They checked out everything, trying to find the source of this excess radiation. They even pointed the antenna right at New York City. There’s no bigger urban radio ‘noise’ than the Big Apple. It wasn't urban interference. It wasn't radiation from our galaxy or extraterrestrial radio sources. It wasn't even the pigeons. Penzias and Wilson kicked them out of the big horn-shaped antenna and swept out all their droppings.

The source remained constant throughout the four seasons, so it couldn't have come from the solar system. Nor could it be the product of a 1962 above-ground nuclear test, because within a year that fallout would have shown a decrease. They had to conclude it was not the machine and it was not random noise causing the radiation.

What was it then that they were hearing?

Eventually they came to the staggering conclusion that what they were hearing was the very first moments of the creation of the universe.

The Song That Has No Beginning

The discovery in 1963 of the cosmic microwave background of the Big Bang was proof that the universe was born at a definite moment.

In the 1950s, there were two theories about the origin of the universe. The first was called the Steady State Theory. It had been put forward by Hermann Bondi, Thomas Gold and Fred Hoyle and held that the universe was homogeneous in space and time and had remained like that forever — in "a steady state." This was essentially what Greek culture had posited: the universe was kadmon and had always existed.

The rival, and at the time, more controversial theory, sought to incorporate the expansion of the universe into its framework. Edwin Hubble had shown in 1929 that galaxies are moving away from one another at remarkable speeds, implying that the space between galaxies is constantly expanding. A few physicists led by George Gamow had taken this notion and argued that the separation between galaxies must have been smaller in the past.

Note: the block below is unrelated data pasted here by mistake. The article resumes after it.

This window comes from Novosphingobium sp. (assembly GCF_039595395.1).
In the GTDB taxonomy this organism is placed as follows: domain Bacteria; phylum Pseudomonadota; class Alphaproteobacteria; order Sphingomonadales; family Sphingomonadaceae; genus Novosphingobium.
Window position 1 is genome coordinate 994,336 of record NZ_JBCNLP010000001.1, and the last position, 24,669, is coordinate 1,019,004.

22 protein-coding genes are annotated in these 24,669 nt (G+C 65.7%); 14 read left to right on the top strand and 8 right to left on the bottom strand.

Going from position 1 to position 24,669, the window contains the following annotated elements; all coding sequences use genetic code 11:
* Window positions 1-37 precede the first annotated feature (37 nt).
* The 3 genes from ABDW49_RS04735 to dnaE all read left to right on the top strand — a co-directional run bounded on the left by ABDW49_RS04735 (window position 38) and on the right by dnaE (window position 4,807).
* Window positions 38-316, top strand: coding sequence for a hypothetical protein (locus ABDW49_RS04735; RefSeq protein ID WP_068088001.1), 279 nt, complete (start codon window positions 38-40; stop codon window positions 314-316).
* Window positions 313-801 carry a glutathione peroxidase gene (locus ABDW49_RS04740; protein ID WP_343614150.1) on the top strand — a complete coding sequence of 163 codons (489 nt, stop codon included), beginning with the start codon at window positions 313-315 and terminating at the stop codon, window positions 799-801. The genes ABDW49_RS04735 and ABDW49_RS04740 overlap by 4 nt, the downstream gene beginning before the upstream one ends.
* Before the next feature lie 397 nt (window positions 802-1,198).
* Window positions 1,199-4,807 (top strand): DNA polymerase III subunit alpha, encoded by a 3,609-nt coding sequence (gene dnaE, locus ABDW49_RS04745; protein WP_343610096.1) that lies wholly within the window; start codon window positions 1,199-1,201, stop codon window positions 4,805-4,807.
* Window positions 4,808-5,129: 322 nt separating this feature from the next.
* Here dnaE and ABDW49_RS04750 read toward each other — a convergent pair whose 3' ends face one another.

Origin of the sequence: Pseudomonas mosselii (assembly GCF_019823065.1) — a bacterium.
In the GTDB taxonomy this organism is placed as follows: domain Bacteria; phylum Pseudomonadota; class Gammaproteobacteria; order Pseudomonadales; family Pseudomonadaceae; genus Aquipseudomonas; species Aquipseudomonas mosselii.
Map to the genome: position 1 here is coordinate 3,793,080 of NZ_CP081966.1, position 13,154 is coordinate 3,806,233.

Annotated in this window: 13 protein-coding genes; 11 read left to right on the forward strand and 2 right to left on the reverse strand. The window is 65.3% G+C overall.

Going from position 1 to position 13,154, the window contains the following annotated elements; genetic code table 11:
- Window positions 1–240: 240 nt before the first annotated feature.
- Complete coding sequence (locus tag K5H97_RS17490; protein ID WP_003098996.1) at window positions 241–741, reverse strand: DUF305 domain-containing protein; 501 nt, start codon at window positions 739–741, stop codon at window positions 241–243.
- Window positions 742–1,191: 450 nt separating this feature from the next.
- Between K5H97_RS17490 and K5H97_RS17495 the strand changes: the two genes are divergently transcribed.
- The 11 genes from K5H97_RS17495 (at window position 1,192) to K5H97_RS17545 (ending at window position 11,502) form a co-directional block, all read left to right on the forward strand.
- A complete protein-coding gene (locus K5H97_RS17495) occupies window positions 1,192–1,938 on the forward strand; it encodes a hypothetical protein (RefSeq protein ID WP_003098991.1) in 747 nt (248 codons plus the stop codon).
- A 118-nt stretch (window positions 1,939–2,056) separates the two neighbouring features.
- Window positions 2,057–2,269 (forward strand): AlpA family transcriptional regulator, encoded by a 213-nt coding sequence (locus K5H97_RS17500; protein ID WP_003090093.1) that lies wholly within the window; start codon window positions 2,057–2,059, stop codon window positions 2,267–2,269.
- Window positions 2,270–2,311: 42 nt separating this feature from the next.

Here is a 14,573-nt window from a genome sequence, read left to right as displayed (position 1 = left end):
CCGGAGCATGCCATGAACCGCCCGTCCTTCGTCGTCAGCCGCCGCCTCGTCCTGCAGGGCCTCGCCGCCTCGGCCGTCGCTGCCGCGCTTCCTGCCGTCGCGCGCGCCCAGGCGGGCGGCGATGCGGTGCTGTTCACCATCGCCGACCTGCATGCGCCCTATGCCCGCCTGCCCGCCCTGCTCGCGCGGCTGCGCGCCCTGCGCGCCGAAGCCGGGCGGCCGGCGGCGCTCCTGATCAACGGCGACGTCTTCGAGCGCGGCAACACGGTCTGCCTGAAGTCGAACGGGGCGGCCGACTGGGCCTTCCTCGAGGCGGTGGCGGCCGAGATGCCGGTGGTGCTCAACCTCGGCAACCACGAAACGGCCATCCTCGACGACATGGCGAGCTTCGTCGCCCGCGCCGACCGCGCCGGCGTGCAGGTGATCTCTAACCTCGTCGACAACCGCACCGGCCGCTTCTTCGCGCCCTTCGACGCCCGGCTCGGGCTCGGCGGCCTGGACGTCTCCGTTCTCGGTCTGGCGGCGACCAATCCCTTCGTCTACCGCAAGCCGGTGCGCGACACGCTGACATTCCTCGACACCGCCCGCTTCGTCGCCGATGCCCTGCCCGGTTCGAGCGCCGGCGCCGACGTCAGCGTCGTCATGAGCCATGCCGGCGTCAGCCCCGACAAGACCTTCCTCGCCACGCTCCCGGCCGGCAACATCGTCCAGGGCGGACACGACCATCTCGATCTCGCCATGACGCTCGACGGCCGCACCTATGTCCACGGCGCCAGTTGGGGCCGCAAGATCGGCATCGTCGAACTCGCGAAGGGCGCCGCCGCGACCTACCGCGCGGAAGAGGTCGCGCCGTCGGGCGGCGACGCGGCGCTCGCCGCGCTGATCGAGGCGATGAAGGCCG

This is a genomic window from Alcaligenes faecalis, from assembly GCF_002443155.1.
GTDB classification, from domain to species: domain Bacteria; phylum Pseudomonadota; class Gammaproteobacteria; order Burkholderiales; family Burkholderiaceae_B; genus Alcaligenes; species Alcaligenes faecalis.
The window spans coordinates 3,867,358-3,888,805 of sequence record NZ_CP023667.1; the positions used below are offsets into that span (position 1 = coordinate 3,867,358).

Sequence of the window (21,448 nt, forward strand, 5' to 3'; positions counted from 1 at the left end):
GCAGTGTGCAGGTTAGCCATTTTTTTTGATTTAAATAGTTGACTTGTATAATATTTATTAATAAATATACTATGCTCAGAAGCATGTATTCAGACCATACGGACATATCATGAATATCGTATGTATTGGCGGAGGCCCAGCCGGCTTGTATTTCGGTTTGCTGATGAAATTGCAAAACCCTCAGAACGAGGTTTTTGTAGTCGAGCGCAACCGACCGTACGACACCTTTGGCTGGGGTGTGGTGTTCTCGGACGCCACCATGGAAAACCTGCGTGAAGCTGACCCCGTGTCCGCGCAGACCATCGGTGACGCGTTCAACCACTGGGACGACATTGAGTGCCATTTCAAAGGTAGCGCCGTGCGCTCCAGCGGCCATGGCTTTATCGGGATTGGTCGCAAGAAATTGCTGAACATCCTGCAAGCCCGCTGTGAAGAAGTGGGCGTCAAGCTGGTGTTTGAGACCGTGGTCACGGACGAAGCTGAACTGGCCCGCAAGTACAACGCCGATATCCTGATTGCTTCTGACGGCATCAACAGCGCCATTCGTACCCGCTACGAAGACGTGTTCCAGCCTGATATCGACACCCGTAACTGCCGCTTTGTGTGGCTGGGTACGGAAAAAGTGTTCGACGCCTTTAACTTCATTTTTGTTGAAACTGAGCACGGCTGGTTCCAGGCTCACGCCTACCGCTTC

If one extrapolated this idea to its logical conclusion it meant that at one point in time the universe had been infinitely dense. Using the laws of physics Gamow and his colleagues were able to show that the point — which was also infinitely hot — corresponded to the moment of Creation. Everything in the universe had emerged from this incredibly dense and hot state in a cataclysmic event astronomers call "the Big Bang."

The conflict between the theories was resolved by Penzias and Wilson in 1965 when they discovered that the mysterious radio signal was cosmic radiation that had survived from the first moments of the universe. It was proof of the ‘Big Bang’.

We know when that ‘Big Bang’ happened. In the Talmud, Tractate Rosh Hashana, we find “Says Rabbi Eliezer, the world was created in Tishrei.” As we say in the prayers of Rosh Hashana, “This is the day of the beginning of Your works, a remembrance of the first day.”

And The Song Remains The Same

A CD player playing nothing. Electrons singing. A giant blow-up of a photograph. The song of silver crystals. And the most distant and cold whisper of the Song of the world’s creation.

There is no silence at the center of the things. Descend beneath the superficial descriptive level of any medium, be it in sight or sound, or listen to the center of the universe itself and you won’t find silence. You’ll find song. That song is the sound of every rock and bird, of every electron and star doing the bidding of its Creator.

“And Moshe spoke the words of this song into the ears of the entire congregation of Yisrael, until their conclusion” (31:30)

In this week’s Torah portion, the penultimate one of the Torah, there is a song, Ha’azinu, which marks the completion of the Torah. On a deeper level, the whole Torah is called a song. One of the qualities of a song is that it always returns to the same place. It’s a circle. A circle has no beginning and no end. Wherever you start is the same place where you finish. It’s beginning is its end, and its end is its beginning.

The Holy Zohar says that G-d looked into the Torah and created the world — and the world only reaches its completion with the completion of the Torah. The Torah is the beginning of the world and the completion of the world. It’s like a song. The beginning is the end — and the end is the beginning.